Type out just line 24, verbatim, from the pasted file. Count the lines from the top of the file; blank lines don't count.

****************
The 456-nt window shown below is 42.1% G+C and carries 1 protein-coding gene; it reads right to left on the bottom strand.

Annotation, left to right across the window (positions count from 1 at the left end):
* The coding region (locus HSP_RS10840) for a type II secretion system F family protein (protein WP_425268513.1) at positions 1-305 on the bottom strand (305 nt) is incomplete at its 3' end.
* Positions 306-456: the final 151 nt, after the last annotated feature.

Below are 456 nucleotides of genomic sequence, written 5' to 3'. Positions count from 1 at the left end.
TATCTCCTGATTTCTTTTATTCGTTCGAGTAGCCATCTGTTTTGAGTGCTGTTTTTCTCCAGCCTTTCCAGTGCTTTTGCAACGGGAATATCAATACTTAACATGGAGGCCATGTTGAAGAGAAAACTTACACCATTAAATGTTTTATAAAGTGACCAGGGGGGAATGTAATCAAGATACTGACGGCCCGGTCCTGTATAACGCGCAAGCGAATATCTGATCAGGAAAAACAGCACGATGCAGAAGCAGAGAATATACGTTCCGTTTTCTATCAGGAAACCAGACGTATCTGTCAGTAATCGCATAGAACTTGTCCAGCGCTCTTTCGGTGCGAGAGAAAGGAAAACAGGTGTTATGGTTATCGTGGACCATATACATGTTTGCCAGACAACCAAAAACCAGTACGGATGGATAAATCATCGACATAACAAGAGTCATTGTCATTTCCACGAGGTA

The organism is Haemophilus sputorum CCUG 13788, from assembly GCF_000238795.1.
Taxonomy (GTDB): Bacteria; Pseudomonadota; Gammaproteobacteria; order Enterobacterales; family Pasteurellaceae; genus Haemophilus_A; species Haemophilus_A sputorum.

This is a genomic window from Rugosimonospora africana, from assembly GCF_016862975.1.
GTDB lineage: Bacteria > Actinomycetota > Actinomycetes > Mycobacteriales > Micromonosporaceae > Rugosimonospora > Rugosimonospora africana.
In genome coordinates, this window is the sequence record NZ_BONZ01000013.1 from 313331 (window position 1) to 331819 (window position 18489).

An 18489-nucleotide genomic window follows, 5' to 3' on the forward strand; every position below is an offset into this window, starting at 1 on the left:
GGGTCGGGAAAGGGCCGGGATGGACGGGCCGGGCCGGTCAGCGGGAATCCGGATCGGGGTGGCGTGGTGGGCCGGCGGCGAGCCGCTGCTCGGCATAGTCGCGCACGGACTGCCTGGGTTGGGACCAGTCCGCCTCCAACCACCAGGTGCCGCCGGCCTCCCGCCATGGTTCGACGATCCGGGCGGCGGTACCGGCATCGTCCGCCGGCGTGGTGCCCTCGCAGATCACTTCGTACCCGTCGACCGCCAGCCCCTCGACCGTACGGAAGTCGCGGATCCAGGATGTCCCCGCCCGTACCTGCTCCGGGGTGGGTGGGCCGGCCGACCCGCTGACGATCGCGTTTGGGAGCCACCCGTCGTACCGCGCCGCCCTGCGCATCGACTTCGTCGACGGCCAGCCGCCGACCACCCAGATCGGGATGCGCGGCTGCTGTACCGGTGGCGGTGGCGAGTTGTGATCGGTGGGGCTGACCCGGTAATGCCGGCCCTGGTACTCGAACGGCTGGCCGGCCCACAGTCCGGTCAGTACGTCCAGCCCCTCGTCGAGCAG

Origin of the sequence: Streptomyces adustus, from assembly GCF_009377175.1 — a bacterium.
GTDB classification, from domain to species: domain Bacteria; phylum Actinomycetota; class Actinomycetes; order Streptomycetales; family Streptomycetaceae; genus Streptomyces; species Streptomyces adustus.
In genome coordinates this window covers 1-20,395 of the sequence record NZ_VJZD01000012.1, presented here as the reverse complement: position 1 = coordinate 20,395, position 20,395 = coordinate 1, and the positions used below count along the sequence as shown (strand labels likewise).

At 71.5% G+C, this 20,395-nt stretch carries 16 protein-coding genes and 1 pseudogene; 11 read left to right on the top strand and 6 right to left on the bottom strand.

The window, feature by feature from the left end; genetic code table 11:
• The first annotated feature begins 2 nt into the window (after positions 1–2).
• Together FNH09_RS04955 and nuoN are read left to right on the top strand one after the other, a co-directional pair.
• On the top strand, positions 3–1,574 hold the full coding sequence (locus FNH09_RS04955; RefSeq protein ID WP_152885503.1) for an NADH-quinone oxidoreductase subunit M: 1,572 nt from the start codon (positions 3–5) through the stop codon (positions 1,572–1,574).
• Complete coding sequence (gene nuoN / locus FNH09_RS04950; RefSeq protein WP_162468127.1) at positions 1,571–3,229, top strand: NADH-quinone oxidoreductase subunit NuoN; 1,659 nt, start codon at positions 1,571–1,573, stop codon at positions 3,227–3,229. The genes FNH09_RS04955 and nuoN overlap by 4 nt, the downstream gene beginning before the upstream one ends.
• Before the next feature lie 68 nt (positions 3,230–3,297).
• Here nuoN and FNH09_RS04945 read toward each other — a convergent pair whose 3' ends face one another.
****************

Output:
• Here nuoN and FNH09_RS04945 read toward each other — a convergent pair whose 3' ends face one another.